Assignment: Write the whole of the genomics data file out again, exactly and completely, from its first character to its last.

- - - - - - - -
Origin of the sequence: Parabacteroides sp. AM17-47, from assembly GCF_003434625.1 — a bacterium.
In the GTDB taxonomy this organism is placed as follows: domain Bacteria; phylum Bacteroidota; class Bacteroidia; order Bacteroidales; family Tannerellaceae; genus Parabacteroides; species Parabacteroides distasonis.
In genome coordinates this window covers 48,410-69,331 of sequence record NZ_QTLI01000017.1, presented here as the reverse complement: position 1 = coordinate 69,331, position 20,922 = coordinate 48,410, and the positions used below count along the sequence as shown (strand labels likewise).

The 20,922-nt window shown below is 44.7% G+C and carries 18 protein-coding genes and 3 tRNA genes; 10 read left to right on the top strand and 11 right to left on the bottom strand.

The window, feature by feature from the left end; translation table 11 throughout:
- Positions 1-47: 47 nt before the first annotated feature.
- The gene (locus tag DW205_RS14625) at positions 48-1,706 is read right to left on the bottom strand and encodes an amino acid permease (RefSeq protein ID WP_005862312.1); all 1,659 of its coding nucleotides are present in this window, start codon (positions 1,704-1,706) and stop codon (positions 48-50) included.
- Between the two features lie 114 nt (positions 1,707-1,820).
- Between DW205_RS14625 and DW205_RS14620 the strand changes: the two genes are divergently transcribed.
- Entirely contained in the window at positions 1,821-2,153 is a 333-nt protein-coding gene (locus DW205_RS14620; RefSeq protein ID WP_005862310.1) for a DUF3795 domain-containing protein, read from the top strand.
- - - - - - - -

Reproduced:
Origin of the sequence: Parabacteroides sp. AM17-47, from assembly GCF_003434625.1 — a bacterium.
In the GTDB taxonomy this organism is placed as follows: domain Bacteria; phylum Bacteroidota; class Bacteroidia; order Bacteroidales; family Tannerellaceae; genus Parabacteroides; species Parabacteroides distasonis.
In genome coordinates this window covers 48,410-69,331 of sequence record NZ_QTLI01000017.1, presented here as the reverse complement: position 1 = coordinate 69,331, position 20,922 = coordinate 48,410, and the positions used below count along the sequence as shown (strand labels likewise).

The 20,922-nt window shown below is 44.7% G+C and carries 18 protein-coding genes and 3 tRNA genes; 10 read left to right on the top strand and 11 right to left on the bottom strand.

The window, feature by feature from the left end; translation table 11 throughout:
- Positions 1-47: 47 nt before the first annotated feature.
- The gene (locus tag DW205_RS14625) at positions 48-1,706 is read right to left on the bottom strand and encodes an amino acid permease (RefSeq protein ID WP_005862312.1); all 1,659 of its coding nucleotides are present in this window, start codon (positions 1,704-1,706) and stop codon (positions 48-50) included.
- Between the two features lie 114 nt (positions 1,707-1,820).
- Between DW205_RS14625 and DW205_RS14620 the strand changes: the two genes are divergently transcribed.
- Entirely contained in the window at positions 1,821-2,153 is a 333-nt protein-coding gene (locus DW205_RS14620; RefSeq protein ID WP_005862310.1) for a DUF3795 domain-containing protein, read from the top strand.